'Chinese belongs to the Sino-Tibetan family of languages and is their language. The language is divided into seven dialects namely Mandarin, Wu Dialect, Xiang Dialect, Gan Dialect, Min Dialect, Cantonese and Hakka. In different regions, the standard of Chinese varies. The Mandarin is the standard designated language on the Chinese mainland and Taiwan; while Cantonese is the prime dialect of Hong Kong.'

'Mandarin ..... is a group of related varieties of Chinese spoken across most of northern and southwestern China. The group includes the Beijing dialect, the basis of Standard Mandarin or Standard Chinese. Because most Mandarin dialects are found in the north, the group is sometimes referred to as the Northern dialects (北方话; běifānghuà). Many local Mandarin varieties are not mutually intelligible. Nevertheless, Mandarin is often placed first in lists of languages by number of native speakers (with nearly a billion).'

'Mandarin is by far the largest of the seven or ten Chinese dialect groups, spoken by 70 percent of all Chinese speakers over a large geographical area, stretching from Yunnan in the southwest to Xinjiang in the northwest and Heilongjiang in the northeast. This is generally attributed to the greater ease of travel and communication in the North China Plain compared to the more mountainous south, combined with the relatively recent spread of Mandarin to frontier areas.'

'Cantonese, or Standard Cantonese, is a variety of the Chinese language spoken within Guangzhou (historically known as Canton) and its vicinity in southeastern China. It is the traditional prestige variety of Yue, one of the major subdivisions of Chinese.'

'In mainland China, it is the lingua franca of the province of Guangdong, being the majority language of the Pearl River Delta, and neighbouring areas such as Guangxi. It is the dominant and official language of Hong Kong and Macau. Cantonese is also widely spoken amongst overseas Chinese in Southeast Asia (most notably in Vietnam and Malaysia, as well as in Singapore and Cambodia to a lesser extent) and throughout the Western world.'

'While the term Cantonese refers narrowly to the prestige variety, it is often used in a broader sense for the entire Yue subdivision of Chinese.....Cantonese is viewed as a vital part of the cultural identity for its native speakers across large swaths of southeastern China, Hong Kong and Macau.'

'The Chinese linguist Y. R. Chao has shown that the mutual unintelligibility of, say, Cantonese and Mandarin is as great as that of Dutch and English or French and Italian. Mandarin was imposed as the national language early in the 20th century and has become the lingua franca, but, like Swahili in Africa, it must often be learned in school and is rarely used in everyday life across much of China.' ~ Jeffrey Hays | Last updated June 2015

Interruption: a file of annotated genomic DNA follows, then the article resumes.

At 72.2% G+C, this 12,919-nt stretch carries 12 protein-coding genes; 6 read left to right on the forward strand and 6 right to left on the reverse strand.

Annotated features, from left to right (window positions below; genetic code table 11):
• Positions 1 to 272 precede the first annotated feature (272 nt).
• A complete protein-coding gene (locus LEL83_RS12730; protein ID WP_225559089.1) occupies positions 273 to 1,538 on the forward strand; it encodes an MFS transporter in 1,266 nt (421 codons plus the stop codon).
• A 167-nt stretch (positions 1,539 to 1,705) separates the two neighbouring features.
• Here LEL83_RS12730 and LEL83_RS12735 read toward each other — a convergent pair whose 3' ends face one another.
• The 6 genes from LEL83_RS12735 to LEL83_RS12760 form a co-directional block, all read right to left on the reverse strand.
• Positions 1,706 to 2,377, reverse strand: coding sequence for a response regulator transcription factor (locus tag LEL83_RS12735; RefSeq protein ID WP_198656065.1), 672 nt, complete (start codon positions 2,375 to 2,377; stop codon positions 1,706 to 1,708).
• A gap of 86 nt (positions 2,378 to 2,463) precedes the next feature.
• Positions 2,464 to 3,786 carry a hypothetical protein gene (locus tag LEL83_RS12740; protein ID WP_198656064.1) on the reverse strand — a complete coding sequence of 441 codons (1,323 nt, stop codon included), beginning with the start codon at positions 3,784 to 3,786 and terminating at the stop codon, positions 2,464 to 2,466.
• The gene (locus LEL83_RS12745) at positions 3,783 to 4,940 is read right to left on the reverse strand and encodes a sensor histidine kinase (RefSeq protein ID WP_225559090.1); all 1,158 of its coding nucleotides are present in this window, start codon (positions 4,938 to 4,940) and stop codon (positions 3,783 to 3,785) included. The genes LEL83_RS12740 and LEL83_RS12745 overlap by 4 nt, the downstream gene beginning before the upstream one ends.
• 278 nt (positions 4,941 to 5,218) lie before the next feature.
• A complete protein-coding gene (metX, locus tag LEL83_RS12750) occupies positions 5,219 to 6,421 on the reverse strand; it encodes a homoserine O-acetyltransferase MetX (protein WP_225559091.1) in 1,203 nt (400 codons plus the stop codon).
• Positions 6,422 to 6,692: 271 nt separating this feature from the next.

'Chinese Ethnic Groups : China Ethnic Groups Distribution Map'

'As a large united multi-national state, China is composed of 56 ethnic groups. Among them Han Chinese account for 91.59% of the overall Chinese population and the other 55 make up the remaining 8.41% according to the Fifth National Population Census of 2000. As the combined population of these other minorities is far fewer than that of the Han, they form the 55 minorities of China.'

'This map of ethnic groups in China provides us the basic information of Chinese ethnic groups. More importantly, it allows us to see how maps created by different people can be different. A person who is familiar with the map’s background can make the map contain more values, but it can also exaggerate the author’s point of view. A map created by foreigners might be a lack of information, but it can be simple and clear. Both of these maps have advantages and disadvantages. Neither of them can be objective and accurate. All maps reveal and conceal important contents to show the authors’ point of view intentionally or unintentionally. As a result, it is better for readers to see maps from different perspectives to gain a relatively objective view.' ~ The Map of China’s Ethnic Groups Posted on March 3, 2017 by Violet Zeng

'Autonomous administrative divisions of China are specific areas associated with one or more ethnic minorities that are designated as autonomous within the People's Republic of China (PRC). These areas are recognized in the Constitution of China and are nominally given a number of rights not accorded to other administrative divisions. For example, Tibetan minorities in Autonomous regions are granted rights and support not given to the Han Chinese, such as fiscal and medical subsidies.'